New Releases
Reviews
What's Going On
About Us
Contact Us
Home











Goldfrapp
Seventh Tree
(Mute)

Goldfrapp’s newest album is getting a lot of attention for what it isn’t: it isn’t a continuation of their previous two albums’ infatuation with glam rock and dance music. But what it is instead is a new direction for a band that many forgot started with an adventurous streak. Before they became known for New Wave-style club hits and swaggering vocal performances, Goldfrapp were a duo that created dark cabaret music, as they did on their debut album. So, it should come as no surprise that they’ve turned their attention to psychedelic pop music on their fourth album. They were due for a change. Thankfully, they've created psychedelic folk and pop music that’s as good, if not better, than their glam dance tracks.

Understand, though, that this isn’t one-dimensional music, this is an intriguing mix of styles and sounds stirred together until something deceptively original arrives. The album opens with the pastoral folk of “Clowns,” sounding not unlike a blend of the ethereal work of Nick Drake and Vashti Bunyan, and this is only the start. From there, the album bounces between various forms of psyche-pop: “Little Bird” wouldn’t be out of place on the most recent Caribou album; “Road to Somewhere” is a surprisingly soulful ballad, albeit with spacey background sounds for added weirdness; “Eat Yourself” sounds surprisingly like an early Ida demo, complete with scratchy ambient noises; “A & E” is an approximation of late-period Siouxsie and the Banshees at their most anthemic. Add to these already great tracks two of the duo’s best songs, the Beatles-like “Happiness,” and “Caravan Girl,” a track that perfectly encompasses the driving drama of classic 80’s pop, and you have a recipe for Goldfrapp’s best album to date, one that succeeds because it doesn’t stick with what’s worked so far.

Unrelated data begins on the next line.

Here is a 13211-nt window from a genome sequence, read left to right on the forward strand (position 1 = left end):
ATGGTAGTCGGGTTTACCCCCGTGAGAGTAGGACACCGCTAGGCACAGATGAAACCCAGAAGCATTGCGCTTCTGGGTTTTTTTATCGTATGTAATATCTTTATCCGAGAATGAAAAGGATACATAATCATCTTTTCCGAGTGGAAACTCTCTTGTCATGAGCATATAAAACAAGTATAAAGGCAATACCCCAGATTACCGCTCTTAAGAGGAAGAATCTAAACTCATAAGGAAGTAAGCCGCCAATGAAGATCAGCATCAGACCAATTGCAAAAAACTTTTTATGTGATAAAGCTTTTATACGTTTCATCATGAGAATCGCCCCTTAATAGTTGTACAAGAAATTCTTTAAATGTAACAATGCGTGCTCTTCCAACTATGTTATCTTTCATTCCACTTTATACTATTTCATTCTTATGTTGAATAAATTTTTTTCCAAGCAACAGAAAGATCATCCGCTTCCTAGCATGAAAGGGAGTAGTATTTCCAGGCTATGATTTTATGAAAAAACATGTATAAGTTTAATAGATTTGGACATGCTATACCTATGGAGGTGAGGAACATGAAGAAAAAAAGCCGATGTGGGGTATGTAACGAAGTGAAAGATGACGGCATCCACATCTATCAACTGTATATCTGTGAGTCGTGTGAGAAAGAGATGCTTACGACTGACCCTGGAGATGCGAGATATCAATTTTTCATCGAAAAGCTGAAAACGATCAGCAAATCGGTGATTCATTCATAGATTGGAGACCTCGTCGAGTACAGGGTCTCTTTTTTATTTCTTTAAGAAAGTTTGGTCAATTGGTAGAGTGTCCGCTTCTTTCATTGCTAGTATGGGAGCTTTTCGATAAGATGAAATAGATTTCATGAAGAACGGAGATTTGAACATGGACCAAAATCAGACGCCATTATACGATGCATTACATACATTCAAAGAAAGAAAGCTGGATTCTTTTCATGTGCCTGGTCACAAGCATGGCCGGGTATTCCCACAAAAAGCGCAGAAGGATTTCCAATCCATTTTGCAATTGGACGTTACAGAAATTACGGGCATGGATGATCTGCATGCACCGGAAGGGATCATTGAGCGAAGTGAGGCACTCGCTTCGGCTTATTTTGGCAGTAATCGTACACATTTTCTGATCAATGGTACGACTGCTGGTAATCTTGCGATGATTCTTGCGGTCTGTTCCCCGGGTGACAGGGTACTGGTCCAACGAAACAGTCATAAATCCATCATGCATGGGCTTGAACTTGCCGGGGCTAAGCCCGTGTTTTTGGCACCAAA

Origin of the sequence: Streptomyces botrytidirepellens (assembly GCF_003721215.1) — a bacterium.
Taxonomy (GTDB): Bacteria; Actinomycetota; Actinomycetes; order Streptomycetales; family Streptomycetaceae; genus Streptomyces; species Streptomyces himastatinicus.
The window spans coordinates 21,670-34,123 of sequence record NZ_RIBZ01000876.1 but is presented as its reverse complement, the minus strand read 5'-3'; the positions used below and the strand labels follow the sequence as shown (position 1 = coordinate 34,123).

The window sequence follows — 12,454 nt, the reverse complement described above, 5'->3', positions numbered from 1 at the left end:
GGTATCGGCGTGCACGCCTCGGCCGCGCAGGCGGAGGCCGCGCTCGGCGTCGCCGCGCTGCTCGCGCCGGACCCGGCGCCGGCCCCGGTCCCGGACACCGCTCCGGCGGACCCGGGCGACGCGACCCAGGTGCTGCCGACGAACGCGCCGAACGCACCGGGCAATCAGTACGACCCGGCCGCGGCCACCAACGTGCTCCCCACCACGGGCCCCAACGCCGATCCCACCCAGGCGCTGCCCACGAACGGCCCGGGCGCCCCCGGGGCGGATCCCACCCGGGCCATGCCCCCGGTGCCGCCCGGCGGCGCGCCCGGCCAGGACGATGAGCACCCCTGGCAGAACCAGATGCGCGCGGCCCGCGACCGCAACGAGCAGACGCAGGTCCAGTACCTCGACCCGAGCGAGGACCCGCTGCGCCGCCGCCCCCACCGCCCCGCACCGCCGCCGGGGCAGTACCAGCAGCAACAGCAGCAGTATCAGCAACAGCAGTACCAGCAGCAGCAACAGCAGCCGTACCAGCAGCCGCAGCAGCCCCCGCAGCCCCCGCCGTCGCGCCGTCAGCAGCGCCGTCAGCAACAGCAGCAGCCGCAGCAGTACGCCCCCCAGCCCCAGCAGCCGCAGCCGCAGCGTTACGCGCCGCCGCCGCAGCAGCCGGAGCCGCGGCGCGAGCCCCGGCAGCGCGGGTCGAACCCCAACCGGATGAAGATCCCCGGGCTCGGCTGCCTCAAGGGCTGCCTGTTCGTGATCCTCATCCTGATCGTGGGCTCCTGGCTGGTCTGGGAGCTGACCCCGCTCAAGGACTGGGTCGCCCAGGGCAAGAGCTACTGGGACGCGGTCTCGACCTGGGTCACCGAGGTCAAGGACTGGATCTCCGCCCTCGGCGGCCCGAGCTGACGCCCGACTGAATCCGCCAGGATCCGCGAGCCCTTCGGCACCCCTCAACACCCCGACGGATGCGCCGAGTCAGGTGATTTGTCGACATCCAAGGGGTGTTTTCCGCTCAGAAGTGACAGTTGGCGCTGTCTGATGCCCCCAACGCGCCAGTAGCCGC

-Jeremy


» Buy Seventh Tree Now!


Go Back





Thursday, July 24, 2014 All Contents Copyright © 2014 Stinkweeds Music